It’s a bit rich for Italy, of all nations, to complain that another European Union member state is prioritizing its own energy security over the bloc’s efforts to diversify away from Russia.
But that doesn’t mean it’s wrong.
Nord Stream 2
Matteo Renzi, the Italian prime minister, is holding up a continuation of the bloc’s sanctions against Russia to make clear his irritation with Germany’s participation in a second Baltic Sea gas pipeline, called Nord Stream 2.
Central and Eastern European countries earlier wrote the European Commission to point out that the planned pipeline bypasses Ukraine and hence building it would play right into Russia’s hands.
“Preserving the transport route through Ukraine is the strategic interest of the EU as a whole,” they argued, “not only from an energy security perspective, but also reinforcing the stability of the Eastern European region.”
Nord Stream 2, which seeks to double the capacity of the existing Nord Stream pipeline, makes little economic sense. Russia is believed to use just 60 percent of its existing pipeline capacity. The only reason for adding another connection is that it wants reduce its dependence on Ukraine, a former Soviet satellite state that transits half of Russia’s gas exports to Europe and has tilted to the West in recent years.
The EU sanctions on Russia were imposed after it seized the Crimean Peninsula from Ukraine and stirred up an insurrection in the country’s eastern borderlands, aggressions that followed Ukraine’s refusal to join a Russian-led customs union and signing of an association pact with the EU instead.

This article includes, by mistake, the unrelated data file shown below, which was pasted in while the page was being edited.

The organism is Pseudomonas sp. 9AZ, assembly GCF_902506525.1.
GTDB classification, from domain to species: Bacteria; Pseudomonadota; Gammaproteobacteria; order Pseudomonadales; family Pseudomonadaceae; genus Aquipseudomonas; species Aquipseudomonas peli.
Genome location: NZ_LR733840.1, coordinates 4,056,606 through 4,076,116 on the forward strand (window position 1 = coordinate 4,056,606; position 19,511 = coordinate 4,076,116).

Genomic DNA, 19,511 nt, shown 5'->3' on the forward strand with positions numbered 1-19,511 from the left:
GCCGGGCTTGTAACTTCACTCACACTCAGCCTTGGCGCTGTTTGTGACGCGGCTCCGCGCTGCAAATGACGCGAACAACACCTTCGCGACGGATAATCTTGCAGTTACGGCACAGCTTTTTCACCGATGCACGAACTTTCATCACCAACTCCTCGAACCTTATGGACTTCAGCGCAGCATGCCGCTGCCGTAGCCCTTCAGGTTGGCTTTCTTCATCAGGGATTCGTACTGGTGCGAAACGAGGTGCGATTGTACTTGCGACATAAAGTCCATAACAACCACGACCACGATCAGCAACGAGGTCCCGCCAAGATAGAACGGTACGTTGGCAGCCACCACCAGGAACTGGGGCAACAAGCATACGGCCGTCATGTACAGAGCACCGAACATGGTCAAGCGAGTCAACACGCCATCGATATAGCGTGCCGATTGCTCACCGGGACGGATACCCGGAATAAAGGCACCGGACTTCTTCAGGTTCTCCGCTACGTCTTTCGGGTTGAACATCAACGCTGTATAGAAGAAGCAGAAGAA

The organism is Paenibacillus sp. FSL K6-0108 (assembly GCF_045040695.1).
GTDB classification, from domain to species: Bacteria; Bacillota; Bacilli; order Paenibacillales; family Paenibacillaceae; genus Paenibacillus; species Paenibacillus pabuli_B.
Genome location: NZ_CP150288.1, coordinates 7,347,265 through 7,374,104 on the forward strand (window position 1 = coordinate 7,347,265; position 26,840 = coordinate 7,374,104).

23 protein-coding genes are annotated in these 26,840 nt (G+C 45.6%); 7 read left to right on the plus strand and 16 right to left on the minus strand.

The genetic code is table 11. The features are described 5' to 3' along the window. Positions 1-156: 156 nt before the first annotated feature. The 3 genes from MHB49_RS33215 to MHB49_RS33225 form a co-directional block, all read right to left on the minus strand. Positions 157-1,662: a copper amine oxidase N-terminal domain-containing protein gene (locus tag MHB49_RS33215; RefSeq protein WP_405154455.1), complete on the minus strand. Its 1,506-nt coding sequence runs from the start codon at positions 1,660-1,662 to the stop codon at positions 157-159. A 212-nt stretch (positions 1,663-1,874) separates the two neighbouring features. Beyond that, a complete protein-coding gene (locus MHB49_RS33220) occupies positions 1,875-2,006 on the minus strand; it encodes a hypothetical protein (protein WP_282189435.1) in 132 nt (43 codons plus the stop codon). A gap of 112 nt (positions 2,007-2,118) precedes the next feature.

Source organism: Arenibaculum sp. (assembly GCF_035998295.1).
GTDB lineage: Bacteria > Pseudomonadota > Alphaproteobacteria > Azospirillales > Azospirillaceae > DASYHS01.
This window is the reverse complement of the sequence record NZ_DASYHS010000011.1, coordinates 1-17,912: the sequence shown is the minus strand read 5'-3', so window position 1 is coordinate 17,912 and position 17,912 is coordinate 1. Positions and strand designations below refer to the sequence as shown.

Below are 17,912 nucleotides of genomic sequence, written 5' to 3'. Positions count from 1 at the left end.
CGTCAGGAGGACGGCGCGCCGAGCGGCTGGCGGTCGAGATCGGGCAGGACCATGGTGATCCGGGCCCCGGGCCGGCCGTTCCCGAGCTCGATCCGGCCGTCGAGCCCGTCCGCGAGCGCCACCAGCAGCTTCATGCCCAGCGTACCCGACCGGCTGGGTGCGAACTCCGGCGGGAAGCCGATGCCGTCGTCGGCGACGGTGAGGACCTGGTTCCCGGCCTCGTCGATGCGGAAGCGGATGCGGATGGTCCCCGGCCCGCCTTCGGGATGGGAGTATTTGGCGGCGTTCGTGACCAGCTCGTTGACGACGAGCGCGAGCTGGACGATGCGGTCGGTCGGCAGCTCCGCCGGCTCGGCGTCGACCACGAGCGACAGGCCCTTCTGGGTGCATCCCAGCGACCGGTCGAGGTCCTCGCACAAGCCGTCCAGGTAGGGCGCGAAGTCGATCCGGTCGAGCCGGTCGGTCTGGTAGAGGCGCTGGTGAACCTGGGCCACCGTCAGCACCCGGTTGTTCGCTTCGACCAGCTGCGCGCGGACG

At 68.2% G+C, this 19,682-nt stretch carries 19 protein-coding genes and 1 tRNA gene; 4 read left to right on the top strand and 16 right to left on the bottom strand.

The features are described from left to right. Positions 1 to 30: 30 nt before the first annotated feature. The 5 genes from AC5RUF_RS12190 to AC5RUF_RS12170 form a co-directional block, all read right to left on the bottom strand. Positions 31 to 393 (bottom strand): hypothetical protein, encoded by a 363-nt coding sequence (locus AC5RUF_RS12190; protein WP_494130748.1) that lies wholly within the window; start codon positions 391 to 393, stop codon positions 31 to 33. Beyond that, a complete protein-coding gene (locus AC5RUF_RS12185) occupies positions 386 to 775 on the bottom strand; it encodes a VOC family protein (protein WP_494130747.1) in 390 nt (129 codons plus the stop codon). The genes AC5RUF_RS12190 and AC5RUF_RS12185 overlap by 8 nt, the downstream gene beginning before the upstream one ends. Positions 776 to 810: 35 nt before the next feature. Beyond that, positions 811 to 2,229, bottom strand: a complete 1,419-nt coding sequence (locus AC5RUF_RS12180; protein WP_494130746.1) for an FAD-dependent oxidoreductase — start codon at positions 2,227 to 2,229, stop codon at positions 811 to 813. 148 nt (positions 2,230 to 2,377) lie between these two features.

This summer, Anglo-Dutch Shell, Austria’s OMV and Germany’s E.ON nevertheless agreed with the Russian gas monopoly Gazprom to extend the Nord Stream pipeline.
The German government, which says it wants to keep the embargo in place, argues that it cannot stop private companies.
But such concerns did not stop Europe from forcing Russia to abandon another non-Ukrainian pipeline last year. Russia canceled South Stream in December citing European opposition to the $40 billion project.
Hypocrisy all round
Italy’s Eni was a major investor in South Stream and Italy is Russia’s second largest trading partner in the EU, after Germany. So it is no surprise that the country didn’t make an issue out of Nord Stream 2 until now when it had its own ties with Russia to consider.
Hypocritical though it may be, Renzi does have a point. As this website has argued, building Nord Stream 2 would contradict Europe’s stated aims of seeking alternative natural gas suppliers to Russia and stopping the country’s bullying of Ukraine. There is no justification for it.
First of all, Russia isn’t bullying Ukraine. It doesn’t need to because Ukraine is doing such a good job of wrecking itself. Secondly, if you were Russia, would you send your gas through a war zone in a country that doesn’t pay its bills? Thirdly, Russia already has Nord Stream One to Germany, and Nord Stream Two would only be about doubling the capacity on the same already-established route. Fourthly, Germany is reliant on Russian gas so why would it jeopardize its energy imports by continuing to rely on gas coming across Ukraine?
In contrast to what you say, Germany has every reason to secure gas directly from Russia without mucking about with a disaster of a non-country like Ukraine. Also, regardless of what you say, German industries are pressuring for an end to sanctions on Russia. It would be better for the EU to impose sanctions on the US for all of the criminal interference and wars in Europe, North Africa and the Middle East. The US should get over to its own side of the Atlantic and stay there! How we Europeans would love that!
One thing US Americans forget is that 77% of the Russian population lives in Europe; that is, the part of Russia west of the Urals that is in Europe. Russia covers about 39% of Europe. Russians ARE mostly European. I’d rather have Russia than the USA, that’s for sure. Europe had been trading peacefully with Russia before the US supported the coup in Kiev – to the tune of $5 billion, according to Obama. We’d still be doing so now, and with no one killed in the Ukraine conflict had it not been for US warmongering.
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